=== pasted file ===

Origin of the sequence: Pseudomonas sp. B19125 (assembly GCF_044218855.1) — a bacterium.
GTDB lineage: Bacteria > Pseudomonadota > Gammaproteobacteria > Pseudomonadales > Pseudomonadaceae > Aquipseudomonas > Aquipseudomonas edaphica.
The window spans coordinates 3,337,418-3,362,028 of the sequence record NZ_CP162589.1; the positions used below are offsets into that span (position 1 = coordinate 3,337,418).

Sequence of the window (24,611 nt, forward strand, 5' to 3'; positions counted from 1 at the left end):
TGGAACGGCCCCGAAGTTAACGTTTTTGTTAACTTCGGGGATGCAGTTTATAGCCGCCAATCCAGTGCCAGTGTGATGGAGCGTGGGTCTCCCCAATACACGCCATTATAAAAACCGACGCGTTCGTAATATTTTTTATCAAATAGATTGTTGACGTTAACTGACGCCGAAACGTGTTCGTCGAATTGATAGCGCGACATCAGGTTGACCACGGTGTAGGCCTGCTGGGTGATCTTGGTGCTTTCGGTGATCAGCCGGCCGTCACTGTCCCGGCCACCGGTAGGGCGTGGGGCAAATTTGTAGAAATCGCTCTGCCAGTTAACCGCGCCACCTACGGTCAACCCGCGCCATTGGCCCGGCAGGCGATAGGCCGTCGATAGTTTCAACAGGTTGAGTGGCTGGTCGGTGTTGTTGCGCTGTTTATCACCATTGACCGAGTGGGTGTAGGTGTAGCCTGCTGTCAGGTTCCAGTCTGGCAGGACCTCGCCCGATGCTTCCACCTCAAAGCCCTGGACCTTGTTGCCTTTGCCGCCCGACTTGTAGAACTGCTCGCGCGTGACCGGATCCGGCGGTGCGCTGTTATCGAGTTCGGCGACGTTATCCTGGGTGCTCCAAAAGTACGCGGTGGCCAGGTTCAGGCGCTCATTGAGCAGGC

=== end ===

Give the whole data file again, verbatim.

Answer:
Origin of the sequence: Pseudomonas sp. B19125 (assembly GCF_044218855.1) — a bacterium.
GTDB lineage: Bacteria > Pseudomonadota > Gammaproteobacteria > Pseudomonadales > Pseudomonadaceae > Aquipseudomonas > Aquipseudomonas edaphica.
The window spans coordinates 3,337,418-3,362,028 of the sequence record NZ_CP162589.1; the positions used below are offsets into that span (position 1 = coordinate 3,337,418).

Sequence of the window (24,611 nt, forward strand, 5' to 3'; positions counted from 1 at the left end):
TGGAACGGCCCCGAAGTTAACGTTTTTGTTAACTTCGGGGATGCAGTTTATAGCCGCCAATCCAGTGCCAGTGTGATGGAGCGTGGGTCTCCCCAATACACGCCATTATAAAAACCGACGCGTTCGTAATATTTTTTATCAAATAGATTGTTGACGTTAACTGACGCCGAAACGTGTTCGTCGAATTGATAGCGCGACATCAGGTTGACCACGGTGTAGGCCTGCTGGGTGATCTTGGTGCTTTCGGTGATCAGCCGGCCGTCACTGTCCCGGCCACCGGTAGGGCGTGGGGCAAATTTGTAGAAATCGCTCTGCCAGTTAACCGCGCCACCTACGGTCAACCCGCGCCATTGGCCCGGCAGGCGATAGGCCGTCGATAGTTTCAACAGGTTGAGTGGCTGGTCGGTGTTGTTGCGCTGTTTATCACCATTGACCGAGTGGGTGTAGGTGTAGCCTGCTGTCAGGTTCCAGTCTGGCAGGACCTCGCCCGATGCTTCCACCTCAAAGCCCTGGACCTTGTTGCCTTTGCCGCCCGACTTGTAGAACTGCTCGCGCGTGACCGGATCCGGCGGTGCGCTGTTATCGAGTTCGGCGACGTTATCCTGGGTGCTCCAAAAGTACGCGGTGGCCAGGTTCAGGCGCTCATTGAGCAGGC